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Merseyside Police:welcome students to the city

September 18, 2012, 10:58 am

Officers in Liverpool North and South have launched their annual operation to educate Freshers on their personal safety awareness.

Operation Studentsafe is aimed at the 40,000 plus students that will be coming into the region to attend one of the four further education establishments in Liverpool, Liverpool University, John Moores University, Liverpool Institute of Performing Arts and Hope University.

Liverpool North Officers will be at Freshers fairs in the coming weeks, where they will be chatting with students and offering crime prevention and personal safety advice.

Officers will also have a heightened presence in the city as the student nights in our city’s bars, clubs and pubs start up again. This will target students as they travel back to their student accommodation, making sure they don’t use their phone as they walk home, don’t carry large sums of cash and ensuring that people don’t travel home alone and stay together with friends.

Merseyside Police is continually working hard to reduce street crime offences and officers are working along with other agencies such as Citysafe, universities and student unions to help clamp down on the chance of students becoming a victim of crime.

Acting Sergeant Emma Haffenden, said: “Merseyside is a very safe place to live and socialise.  We want students to follow simple safety advice to ensure that they do not become a victim of crime and can enjoy this exciting new time in their lives.

“We understand that crime prevention is not one of your top priorities, but unfortunately some criminals do see students as easy targets. We will be doing everything in our power to prevent students becoming victims of crime by working with the universities to provide students with advice on keeping themselves and their property safe.

“We take crimes committed against students very seriously. Only recently we secured a five-and-a-half sentence for a 35-year-old man who committed knifepoint robberies of two students in Liverpool city centre in 2008.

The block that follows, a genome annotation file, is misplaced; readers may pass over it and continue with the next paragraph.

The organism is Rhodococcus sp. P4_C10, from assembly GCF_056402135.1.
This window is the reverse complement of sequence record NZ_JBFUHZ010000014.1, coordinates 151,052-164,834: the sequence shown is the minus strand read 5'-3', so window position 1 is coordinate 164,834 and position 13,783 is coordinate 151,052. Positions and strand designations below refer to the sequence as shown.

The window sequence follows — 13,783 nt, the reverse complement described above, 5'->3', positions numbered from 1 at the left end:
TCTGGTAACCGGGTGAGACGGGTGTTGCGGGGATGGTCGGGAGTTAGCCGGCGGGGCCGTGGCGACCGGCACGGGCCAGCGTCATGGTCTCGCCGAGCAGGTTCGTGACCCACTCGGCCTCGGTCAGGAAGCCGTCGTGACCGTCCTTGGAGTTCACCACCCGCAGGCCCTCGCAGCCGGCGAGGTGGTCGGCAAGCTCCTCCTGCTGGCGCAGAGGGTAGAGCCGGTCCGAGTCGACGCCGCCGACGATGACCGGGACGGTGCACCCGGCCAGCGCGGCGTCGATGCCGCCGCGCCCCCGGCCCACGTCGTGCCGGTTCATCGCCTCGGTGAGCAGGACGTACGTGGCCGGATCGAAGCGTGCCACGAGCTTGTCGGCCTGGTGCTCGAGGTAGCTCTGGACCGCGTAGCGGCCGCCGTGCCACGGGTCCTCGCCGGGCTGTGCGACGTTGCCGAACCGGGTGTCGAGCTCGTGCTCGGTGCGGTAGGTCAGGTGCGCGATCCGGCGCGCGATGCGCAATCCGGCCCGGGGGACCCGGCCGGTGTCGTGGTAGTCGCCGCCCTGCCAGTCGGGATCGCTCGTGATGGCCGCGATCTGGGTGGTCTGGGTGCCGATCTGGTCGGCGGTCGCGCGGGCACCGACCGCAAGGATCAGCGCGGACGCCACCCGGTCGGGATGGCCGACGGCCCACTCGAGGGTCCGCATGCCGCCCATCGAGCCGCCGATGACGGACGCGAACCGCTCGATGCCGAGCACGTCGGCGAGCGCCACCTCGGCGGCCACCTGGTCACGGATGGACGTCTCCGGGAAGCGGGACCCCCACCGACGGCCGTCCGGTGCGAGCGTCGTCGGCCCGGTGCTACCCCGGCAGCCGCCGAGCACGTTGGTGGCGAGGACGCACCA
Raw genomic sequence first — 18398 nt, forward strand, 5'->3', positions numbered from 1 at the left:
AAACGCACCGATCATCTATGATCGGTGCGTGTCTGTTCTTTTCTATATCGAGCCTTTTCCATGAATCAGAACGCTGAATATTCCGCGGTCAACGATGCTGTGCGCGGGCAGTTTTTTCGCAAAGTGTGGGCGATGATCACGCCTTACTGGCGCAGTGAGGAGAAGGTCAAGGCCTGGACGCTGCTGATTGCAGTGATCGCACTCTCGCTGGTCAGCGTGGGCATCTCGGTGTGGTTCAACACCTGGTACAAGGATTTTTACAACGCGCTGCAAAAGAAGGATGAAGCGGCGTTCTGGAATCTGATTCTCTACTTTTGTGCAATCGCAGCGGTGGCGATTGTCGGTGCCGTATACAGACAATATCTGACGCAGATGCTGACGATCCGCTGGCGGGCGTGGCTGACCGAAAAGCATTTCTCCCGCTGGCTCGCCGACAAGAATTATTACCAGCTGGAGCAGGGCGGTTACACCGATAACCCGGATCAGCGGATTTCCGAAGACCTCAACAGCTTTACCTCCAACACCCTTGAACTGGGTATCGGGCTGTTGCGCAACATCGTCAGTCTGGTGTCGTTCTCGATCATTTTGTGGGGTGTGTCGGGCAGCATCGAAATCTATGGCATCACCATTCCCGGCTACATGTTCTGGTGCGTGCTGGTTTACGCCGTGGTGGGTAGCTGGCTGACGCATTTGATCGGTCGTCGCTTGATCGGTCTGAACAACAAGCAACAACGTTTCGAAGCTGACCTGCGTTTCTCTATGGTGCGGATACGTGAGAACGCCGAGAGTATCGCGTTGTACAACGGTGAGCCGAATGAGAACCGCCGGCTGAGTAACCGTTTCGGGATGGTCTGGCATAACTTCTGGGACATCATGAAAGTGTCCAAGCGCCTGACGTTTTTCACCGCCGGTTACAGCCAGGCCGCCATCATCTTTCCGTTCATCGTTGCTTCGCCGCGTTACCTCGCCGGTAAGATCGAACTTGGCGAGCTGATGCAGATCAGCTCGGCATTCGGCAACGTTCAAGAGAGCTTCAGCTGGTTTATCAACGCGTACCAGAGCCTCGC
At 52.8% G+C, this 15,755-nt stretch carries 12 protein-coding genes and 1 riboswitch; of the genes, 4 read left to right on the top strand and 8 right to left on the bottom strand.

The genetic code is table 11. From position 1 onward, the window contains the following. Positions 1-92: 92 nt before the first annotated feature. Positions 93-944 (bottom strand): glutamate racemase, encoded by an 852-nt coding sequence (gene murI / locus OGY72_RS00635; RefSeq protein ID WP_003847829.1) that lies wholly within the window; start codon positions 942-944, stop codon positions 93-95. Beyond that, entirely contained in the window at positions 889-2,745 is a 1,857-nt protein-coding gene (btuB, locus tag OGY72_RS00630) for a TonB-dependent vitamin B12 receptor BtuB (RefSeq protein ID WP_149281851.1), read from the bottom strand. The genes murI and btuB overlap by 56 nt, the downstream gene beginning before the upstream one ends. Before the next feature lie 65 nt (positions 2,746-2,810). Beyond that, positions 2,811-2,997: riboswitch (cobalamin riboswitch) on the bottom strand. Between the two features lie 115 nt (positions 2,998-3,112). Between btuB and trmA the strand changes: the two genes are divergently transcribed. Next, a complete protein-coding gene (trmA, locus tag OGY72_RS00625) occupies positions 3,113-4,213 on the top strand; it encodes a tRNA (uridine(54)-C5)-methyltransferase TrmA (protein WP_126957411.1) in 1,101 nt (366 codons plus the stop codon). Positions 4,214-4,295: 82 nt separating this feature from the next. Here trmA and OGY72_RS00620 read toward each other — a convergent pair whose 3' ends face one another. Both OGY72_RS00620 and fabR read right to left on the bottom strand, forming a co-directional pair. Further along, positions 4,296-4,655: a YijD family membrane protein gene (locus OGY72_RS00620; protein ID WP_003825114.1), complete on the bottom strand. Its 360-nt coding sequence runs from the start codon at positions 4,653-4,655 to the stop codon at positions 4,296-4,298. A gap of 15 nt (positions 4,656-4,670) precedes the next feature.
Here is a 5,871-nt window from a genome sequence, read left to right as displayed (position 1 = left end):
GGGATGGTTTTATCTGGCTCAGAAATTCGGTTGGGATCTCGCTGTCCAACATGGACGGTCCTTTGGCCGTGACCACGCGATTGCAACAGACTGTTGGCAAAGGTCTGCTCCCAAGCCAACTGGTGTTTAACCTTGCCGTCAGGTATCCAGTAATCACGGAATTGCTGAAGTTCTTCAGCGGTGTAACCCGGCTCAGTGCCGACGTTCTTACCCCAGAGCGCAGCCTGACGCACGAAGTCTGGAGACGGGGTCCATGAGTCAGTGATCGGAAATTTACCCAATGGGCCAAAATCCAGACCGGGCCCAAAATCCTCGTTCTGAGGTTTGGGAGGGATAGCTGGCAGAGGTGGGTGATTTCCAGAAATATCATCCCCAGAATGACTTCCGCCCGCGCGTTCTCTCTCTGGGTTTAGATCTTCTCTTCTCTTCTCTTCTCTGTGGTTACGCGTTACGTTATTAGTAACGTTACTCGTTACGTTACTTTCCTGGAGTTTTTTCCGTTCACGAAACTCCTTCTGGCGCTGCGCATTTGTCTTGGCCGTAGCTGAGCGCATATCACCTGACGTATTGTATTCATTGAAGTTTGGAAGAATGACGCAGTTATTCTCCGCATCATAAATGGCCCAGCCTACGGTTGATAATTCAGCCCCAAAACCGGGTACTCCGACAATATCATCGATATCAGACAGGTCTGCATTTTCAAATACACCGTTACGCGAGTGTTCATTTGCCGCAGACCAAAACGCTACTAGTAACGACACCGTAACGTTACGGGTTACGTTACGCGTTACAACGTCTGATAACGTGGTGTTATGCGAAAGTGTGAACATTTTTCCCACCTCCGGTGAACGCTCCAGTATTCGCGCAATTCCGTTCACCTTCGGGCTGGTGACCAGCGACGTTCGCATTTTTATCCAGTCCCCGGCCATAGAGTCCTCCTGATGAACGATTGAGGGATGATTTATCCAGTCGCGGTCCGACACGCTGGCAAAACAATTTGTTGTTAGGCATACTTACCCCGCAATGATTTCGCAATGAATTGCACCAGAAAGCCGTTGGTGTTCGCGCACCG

“We will be highly visible and available throughout the academic year to maintain the hard work already done in reducing robbery and be accessible to speak to the students to ensure they enjoy their time in Liverpool as safely as possible.”

Dont forget our City Centre Cop Shop at St Johns Precinct is open from 9am to 5pm seven days a week and staff will be happy to assist you with any queries you may have. Alternatively you can always visit our website for more information www.merseyside.police.uk/crimeprevention

For advice or further information please contact Merseyside Police on 101 though if it is an emergency always call 999.

Staying safe as a student

 

Protecting your stuff

 

Before you move into your new place

 

  • Get your things insured. Ask if your parents home contents insurance will still cover your possessions while youre away, and if it doesnt you should shop around for the best deal. Check whether expensive items like computers are fully covered for the cost of replacement.
  • Most insurance companies insist that, if you live in halls or a shared house, you must have a lock on the door of your room. Make sure it opens from the inside without a key, though, in case of emergency.
  • Get your valuable security marked using a UV pen or SmartWater, a commercial system that allows your possessions to be identified and returned to you if they are stolen and recovered.
  • Don’t forget, you can register any valuable property (e.g. laptops, mobile phones, mp3s) on www.immobilise.com free of charge. This will assist the police to return lost or stolen items to their rightful owners and also act as a deterrent to offenders.

While youre moving in

 

  • Dont leave your car or your room unattended and unlocked while carrying your things, even for a couple of minutes.

After you move in

 

  • If your building has locking street doors, or if theyre security protected by a PIN or swipe card, never let anyone you dont know follow you in. Always make sure the door is securely closed behind you, day or night.
  • Get to know the people in your building so that you can spot anyone whos not meant to be there.